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Mass starts Leonard’s cause for sainthood

A memorial Requiem Mass to celebrate the life of Suffolk humanitarian and philanthropist Leonard Cheshire is to be held on 7th September, the centenary of his birth, in his home village of Cavendish.

It will also mark the start of a campaign by the Diocese of East Anglia to promote his Cause, the first step to sainthood.

He is best known for his work creating hundreds of homes around the world to care for disabled people, but he was also an outstanding war-time leader and pilot who was awarded the VC. He converted to Catholicism at the age of 31.

Fr James Fyfe, who will be promoting the Cause of Leonard Cheshire, explained: “It means to begin to try to collect any evidence for sainthood from among the faithful. There is a prayer which invites people to pray to Leonard.

“If the prayers are answered then evidence is collected, examined and presented. This does not mean that we already think he is a saint – that part is a very long way off and it may be 50 or 100 years hence – it is a discovery process.

“Bishop Alan and the diocese are embarking on the process because Leonard lived in Cavendish. But he is a worldwide figure and many people will be praying for the success of the Cause and we shall reach out to them. However, we shall begin in East Anglia first because there are people here who knew him and remember him and who may have something to tell us.”

Leonard Cheshire was born on 7th September 1917, the son of an Oxford Professor of Law. He was educated at the Dragon School in Oxford, at Stowe School, and at Merton College Oxford where he took a degree in law.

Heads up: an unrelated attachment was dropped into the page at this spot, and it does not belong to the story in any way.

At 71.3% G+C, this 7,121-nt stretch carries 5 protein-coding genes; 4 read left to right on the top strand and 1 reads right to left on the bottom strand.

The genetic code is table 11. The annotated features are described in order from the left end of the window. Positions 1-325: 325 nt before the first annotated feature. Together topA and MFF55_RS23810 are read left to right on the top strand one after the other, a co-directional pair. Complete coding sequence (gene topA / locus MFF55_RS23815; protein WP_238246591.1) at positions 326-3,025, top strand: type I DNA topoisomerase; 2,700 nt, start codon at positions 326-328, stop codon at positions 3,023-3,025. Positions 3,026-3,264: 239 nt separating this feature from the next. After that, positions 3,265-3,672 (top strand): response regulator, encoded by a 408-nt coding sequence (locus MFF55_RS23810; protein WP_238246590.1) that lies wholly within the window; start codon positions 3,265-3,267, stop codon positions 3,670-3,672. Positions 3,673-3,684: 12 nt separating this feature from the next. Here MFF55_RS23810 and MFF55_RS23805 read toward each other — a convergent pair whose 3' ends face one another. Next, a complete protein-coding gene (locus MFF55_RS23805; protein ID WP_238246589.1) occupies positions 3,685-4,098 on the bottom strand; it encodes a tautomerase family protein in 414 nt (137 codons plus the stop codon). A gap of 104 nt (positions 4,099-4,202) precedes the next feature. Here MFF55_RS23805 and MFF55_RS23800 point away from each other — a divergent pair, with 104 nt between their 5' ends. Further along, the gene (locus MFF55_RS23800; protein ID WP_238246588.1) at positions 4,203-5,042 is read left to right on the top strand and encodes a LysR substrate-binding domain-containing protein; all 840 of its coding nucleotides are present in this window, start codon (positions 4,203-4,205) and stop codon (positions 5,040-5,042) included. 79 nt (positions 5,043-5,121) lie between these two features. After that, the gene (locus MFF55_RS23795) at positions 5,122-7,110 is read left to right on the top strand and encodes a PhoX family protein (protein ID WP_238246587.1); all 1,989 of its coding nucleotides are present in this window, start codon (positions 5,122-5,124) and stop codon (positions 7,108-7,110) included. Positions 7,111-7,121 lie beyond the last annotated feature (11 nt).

He was commissioned in the reserve of the RAF on joining Oxford University Air Squadron in 1936. He took a regular commission in 1939 and during World War II served in Bomber Command, including taking command of 617 Squadron “the Dambusters”.

Leonard’s record of 100 operational bombing missions was unequalled. He was awarded the Distinguished Service Order in 1940 (with two bars in 1943 and 1944), the Distinguished Flying Cross in 1941, and the Victoria Cross in 1944. He was selected by Winston Churchill as the British observer at the dropping of the atom bomb on Nagasaki in August 1945.

He left the RAF after the war and attempted to set up a community life for ex servicemen and women, first at Gumley Hall in Leicestershire and then at Le Court in Hampshire, but the scheme failed. In 1948 – still at Le Court – he agreed to look after one of the former members of the community who was dying of cancer. It was contact with this man, Arthur Dykes, which initiated Leonard’s conversion to Catholicism.

He was received into the Church on Christmas Eve 1948. He found others coming to him for help, and so started what was to become the world-wide charity Leonard Cheshire Disability with 80 homes in the UK and over 250 worldwide.

His award of the Order of Merit was announced in February 1981 and his elevation to the peerage in June 1991. In 1959 he had married Sue Ryder, whose own international charity, the Sue Ryder Foundation, was well established helping sufferers of persecution and illness.

Together, they established the Ryder-Cheshire Foundation. They had two children, Jeromy and Elizabeth. But Leonard developed Motor-Neurone Disease and, then devoted his time to developing his relationship with Christ.

He died on 31st July 1992 and was buried where he had lived in Cavendish. His wife died in November 2000.

The Requiem Mass will be held in the parish church of St Mary the Virgin, Cavendish, Suffolk, CO10 8BA, at 7pm on Thursday 7th September, celebrated by Bishop Alan Hopes.

Picture: A portrait of the late Lord Cheshire by June Mendoza. Photo: Kelvin Freeman.